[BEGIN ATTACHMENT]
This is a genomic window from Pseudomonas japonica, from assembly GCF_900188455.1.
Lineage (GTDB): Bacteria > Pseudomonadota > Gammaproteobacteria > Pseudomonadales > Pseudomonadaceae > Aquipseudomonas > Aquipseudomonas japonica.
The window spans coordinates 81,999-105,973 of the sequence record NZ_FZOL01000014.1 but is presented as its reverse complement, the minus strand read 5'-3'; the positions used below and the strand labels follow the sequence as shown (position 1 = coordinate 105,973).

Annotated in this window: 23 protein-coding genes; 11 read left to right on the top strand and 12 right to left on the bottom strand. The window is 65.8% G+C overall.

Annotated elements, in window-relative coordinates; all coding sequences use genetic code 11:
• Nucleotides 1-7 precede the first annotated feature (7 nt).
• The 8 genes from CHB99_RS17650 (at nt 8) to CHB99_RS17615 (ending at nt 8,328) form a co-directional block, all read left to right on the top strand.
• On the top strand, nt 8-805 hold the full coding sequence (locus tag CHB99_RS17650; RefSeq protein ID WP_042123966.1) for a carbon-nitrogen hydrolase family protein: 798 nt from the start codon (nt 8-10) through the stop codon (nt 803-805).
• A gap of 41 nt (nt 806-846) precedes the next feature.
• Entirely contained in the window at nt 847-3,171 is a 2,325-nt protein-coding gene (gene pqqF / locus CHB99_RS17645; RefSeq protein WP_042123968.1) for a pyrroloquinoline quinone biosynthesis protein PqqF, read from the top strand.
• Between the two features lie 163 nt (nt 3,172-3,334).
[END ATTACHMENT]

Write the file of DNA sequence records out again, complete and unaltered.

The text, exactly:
This is a genomic window from Pseudomonas japonica, from assembly GCF_900188455.1.
Lineage (GTDB): Bacteria > Pseudomonadota > Gammaproteobacteria > Pseudomonadales > Pseudomonadaceae > Aquipseudomonas > Aquipseudomonas japonica.
The window spans coordinates 81,999-105,973 of the sequence record NZ_FZOL01000014.1 but is presented as its reverse complement, the minus strand read 5'-3'; the positions used below and the strand labels follow the sequence as shown (position 1 = coordinate 105,973).

Annotated in this window: 23 protein-coding genes; 11 read left to right on the top strand and 12 right to left on the bottom strand. The window is 65.8% G+C overall.

Annotated elements, in window-relative coordinates; all coding sequences use genetic code 11:
• Nucleotides 1-7 precede the first annotated feature (7 nt).
• The 8 genes from CHB99_RS17650 (at nt 8) to CHB99_RS17615 (ending at nt 8,328) form a co-directional block, all read left to right on the top strand.
• On the top strand, nt 8-805 hold the full coding sequence (locus tag CHB99_RS17650; RefSeq protein ID WP_042123966.1) for a carbon-nitrogen hydrolase family protein: 798 nt from the start codon (nt 8-10) through the stop codon (nt 803-805).
• A gap of 41 nt (nt 806-846) precedes the next feature.
• Entirely contained in the window at nt 847-3,171 is a 2,325-nt protein-coding gene (gene pqqF / locus CHB99_RS17645; RefSeq protein WP_042123968.1) for a pyrroloquinoline quinone biosynthesis protein PqqF, read from the top strand.
• Between the two features lie 163 nt (nt 3,172-3,334).